South Korea’s national pension fund is expected to be depleted in 2054, according to a report published by the National Assembly Budget Office (NABO) on June 22. 

NABO expects that the fund will begin to post a shortfall from 2042 due to the low birth rate coupled with sluggish economic growth. It will eventually be exhausted three years earlier than the government’s previous projection in 2018, which forecast that the fund would be depleted by 2057.

The reason for the differences in the outlook between NABO and the government is because NABO used the latest population projections released by the National Statistical Office last year, while the government used older projections released three years earlier. 

Expenses for the national pension fund are on the rise. From 2016 to 2020 the average annual expenses increased by 11.5%, while revenue increased only 6%. As expenses are increasing faster than revenue, this year’s fiscal surplus is forecast to fall 5.2% on-year to 40.536 trillion won ($33.5 billion).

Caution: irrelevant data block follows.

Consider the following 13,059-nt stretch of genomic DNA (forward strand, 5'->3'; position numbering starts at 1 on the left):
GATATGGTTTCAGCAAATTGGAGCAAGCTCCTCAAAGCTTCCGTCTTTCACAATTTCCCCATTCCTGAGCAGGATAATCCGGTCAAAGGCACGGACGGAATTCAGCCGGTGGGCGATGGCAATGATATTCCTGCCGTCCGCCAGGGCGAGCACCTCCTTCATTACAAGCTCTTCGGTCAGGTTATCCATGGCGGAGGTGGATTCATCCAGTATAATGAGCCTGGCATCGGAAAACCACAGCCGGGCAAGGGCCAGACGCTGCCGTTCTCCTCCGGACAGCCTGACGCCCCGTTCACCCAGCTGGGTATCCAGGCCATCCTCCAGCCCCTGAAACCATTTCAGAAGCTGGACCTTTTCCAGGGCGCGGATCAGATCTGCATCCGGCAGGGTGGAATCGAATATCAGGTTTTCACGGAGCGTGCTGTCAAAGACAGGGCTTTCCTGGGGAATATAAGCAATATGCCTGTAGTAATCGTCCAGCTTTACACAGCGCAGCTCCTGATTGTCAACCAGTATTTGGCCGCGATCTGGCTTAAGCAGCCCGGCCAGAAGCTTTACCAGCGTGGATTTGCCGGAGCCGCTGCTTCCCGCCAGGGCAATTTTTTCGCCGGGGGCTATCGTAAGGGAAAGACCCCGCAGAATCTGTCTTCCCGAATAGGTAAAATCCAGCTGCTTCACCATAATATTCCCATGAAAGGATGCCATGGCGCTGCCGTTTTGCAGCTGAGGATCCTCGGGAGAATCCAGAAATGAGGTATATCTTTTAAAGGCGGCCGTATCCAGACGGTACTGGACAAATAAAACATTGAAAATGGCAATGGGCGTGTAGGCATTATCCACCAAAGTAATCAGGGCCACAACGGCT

The ageing population could also increase expenses. While it took 11 to 36 years for major OECD countries to become “super-aged societies”, South Korea, which became an ageing society in 2018, is expected to gain super-aged society status in 2025. As the population eligible for social security support increases, it can put a significant burden on the national pension fund.

NABO pointed out that the government should speed up reform of the fund scheme in order to delay the time of its depletion. It also stressed the need for the government to analyze and provide more data, including the prospect of fiscal changes following the reform. (Reporting by Jinwon Lee)